One month after the BEA shocked markets with its first estimate of Q2 GDP, which was a huge miss to expectations of 8.5%, printing at just 6.5%, moments ago there were far less fireworks when the BEA released its first estimate of Q2 GDP, which came in at 6.6% (6.560% to be precise), which was also a miss to estimates of 6.7% but far more modest.
According to the Dept of Commerce, the update to the first estimate reflects upward revisions to business investment and exports that were partly offset by downward revisions to private inventory investment, housing investment, and state and local government spending. Imports, which are a subtraction in the calculation of GDP, were revised down.
These were the main revisions:
- Personal consumption came in at 7.80%, virtually unchanged from the first estimate of 7.78%. On an annualized basis, Personal consumption came in at 11.9%, missing the estimate of 12.2%.
- Fixed investment also rose modestly, contributing 0.62% of the bottom-line GDP, up from 0.57%.
- Offsetting these increases, private inventories detracted -1.30% from the final number, more than the -1.13% initial estimate.
- Net trade was a favorable offset, with net exports detracting only -0.24% from the bottom line number, less than the -0.45% initial estimate.
- Finally, government subtracted 0.33% from the GDP number, a little more than the -0.27% initial estimate.
As the BEA noted, real disposable personal income (DPI) personal income adjusted for taxes and inflation decreased 31.0% in the second quarter after increasing 54.7% (revised) in the first quarter. The decrease in current-dollar DPI primarily reflected a decrease in government social benefits related to pandemic relief programs. Personal saving as a percent of DPI was 10.3 percent in the second quarter, compared with 20.5 percent (revised) in the first quarter.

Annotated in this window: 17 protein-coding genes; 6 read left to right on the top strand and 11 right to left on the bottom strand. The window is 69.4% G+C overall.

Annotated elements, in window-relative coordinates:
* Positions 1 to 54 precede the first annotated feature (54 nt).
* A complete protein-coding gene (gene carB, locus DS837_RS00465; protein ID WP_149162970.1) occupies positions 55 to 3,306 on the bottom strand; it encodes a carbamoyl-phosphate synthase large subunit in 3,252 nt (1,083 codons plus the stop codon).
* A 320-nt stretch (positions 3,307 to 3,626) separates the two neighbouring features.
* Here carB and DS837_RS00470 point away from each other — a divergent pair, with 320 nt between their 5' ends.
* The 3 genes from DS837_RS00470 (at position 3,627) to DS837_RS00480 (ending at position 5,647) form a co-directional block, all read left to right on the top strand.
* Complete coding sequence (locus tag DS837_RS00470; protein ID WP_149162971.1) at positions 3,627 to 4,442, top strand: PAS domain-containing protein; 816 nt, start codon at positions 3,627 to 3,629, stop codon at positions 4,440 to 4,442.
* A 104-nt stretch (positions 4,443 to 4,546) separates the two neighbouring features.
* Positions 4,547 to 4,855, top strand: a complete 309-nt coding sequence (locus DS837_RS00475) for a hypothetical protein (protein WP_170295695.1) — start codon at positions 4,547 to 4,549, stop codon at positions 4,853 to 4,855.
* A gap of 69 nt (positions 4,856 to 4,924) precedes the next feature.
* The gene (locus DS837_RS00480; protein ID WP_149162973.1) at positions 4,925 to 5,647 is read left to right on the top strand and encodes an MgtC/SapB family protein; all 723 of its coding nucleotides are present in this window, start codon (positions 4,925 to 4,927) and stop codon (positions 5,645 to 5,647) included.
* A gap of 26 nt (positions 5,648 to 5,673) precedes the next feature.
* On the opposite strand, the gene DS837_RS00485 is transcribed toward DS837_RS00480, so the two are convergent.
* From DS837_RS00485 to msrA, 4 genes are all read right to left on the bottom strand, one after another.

The BEA also provided an update on corporate profits which rose 5.1% in prior quarter; Y/y corp. profits were p 43.4% in 2Q after rising 17.6% prior quarter. Of these, financial industry profits increased 11.1% Q/q in 2Q after rising 0.3% prior quarter; at the same time, federal Reserve bank profits up 36.4% in 2Q after falling 11.1% prior quarter. Nonfinancial sector profits rose 10.6% Q/q in 2Q after rising 9.1% prior quarter.
Last but certainly not least, and in fact the highest since 1983, core PCE came in at 6.1%, in line with expectations, and the highest since Q3 1983.
And with scorching inflation continuing to rise at a time when Wall Street is slashing its GDP estimates for Q4 GDP, the US economy is slowly but surely sliding into stagflation.